DR 298X Studio Drawing: Painterly 3 credits Caitlin Berndt $1590

Section A Meets 5/26/2016 to 6/23/2016 on Monday,Tuesday,Wednesday from 9:00 AM to 4:00 PM.

This course emphasizes issues of representational drawing and draftsmanship that reach beyond their most familiar and traditional linear expression to incorporate greater range of mark-making and media as in works of such artists as Rembrandt, Boya, Tiepolo, and Diebenkorn. Students explore relationships between line and mass, observation, and experimentation. Fulfills studio drawing requirement. Recommended sophomore course.
FF 150 Painting I 3 credits Caleb Kortokrax $1590

Section A Meets 5/23/2016 to 6/24/2016 on Monday,Wednesday,Friday from 9:00 AM to 4:00 PM.

Presents the fundamental principles and techniques of painting. Through a wide range of problems, students learn about preparation of various supports, use of painting tools, color mixing, and analyzing surface qualities. Integration of drawing and design concepts are emphasized as students investigate color-value connections, articulation of form, composition, and spatial relationships. Working primarily from observation, students explore subjects ranging from still life, interiors, landscapes, and cityscapes, to self-portraits and the figure.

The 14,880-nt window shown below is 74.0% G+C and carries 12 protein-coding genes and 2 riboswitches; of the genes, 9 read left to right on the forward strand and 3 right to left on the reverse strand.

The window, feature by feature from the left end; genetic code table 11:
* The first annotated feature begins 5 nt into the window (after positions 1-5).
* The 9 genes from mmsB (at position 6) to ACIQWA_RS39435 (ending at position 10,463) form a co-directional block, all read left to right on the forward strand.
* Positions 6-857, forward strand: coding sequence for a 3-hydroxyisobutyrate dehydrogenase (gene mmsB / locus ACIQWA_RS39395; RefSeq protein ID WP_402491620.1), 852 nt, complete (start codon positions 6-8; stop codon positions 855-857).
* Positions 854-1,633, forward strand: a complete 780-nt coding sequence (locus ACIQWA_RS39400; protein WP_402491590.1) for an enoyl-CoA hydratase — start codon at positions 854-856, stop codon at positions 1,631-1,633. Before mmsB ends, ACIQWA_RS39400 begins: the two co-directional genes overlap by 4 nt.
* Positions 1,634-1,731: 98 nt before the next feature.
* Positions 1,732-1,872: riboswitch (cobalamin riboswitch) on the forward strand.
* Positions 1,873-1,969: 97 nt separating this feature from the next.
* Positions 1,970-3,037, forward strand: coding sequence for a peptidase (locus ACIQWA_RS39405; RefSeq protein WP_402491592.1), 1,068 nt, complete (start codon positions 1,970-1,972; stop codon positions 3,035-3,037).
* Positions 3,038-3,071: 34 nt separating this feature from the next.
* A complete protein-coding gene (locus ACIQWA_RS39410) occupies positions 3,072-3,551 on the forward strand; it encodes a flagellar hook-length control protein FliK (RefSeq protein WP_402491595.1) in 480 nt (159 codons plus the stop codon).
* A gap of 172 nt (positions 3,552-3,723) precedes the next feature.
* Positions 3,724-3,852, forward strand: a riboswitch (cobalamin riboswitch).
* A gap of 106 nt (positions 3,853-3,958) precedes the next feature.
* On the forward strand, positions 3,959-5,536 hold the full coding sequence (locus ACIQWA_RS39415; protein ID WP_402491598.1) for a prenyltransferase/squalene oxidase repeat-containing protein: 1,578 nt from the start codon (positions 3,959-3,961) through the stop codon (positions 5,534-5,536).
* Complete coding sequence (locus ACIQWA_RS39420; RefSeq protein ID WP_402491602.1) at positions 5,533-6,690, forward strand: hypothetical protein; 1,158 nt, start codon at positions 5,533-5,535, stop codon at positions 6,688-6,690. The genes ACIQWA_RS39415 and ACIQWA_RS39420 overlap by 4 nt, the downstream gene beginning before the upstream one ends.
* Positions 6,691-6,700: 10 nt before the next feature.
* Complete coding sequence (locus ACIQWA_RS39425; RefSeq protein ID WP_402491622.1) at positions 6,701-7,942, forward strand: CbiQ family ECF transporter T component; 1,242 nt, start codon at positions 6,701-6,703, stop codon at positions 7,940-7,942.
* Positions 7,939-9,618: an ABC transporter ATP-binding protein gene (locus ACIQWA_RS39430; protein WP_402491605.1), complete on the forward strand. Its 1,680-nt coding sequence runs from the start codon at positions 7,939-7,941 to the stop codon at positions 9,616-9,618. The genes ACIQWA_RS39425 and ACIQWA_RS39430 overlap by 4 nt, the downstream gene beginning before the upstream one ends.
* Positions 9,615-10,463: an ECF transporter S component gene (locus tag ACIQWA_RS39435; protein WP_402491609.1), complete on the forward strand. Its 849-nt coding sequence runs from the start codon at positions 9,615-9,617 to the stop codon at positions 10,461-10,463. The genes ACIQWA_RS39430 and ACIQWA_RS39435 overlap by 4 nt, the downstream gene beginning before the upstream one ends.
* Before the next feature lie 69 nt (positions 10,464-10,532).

FILM 320 Special Effects 3 credits Robert Rackleff $1590

Section A Meets 5/21/2016 to 6/26/2016 on Monday,Wednesday,Thursday from 5:30 PM to 10:00 PM.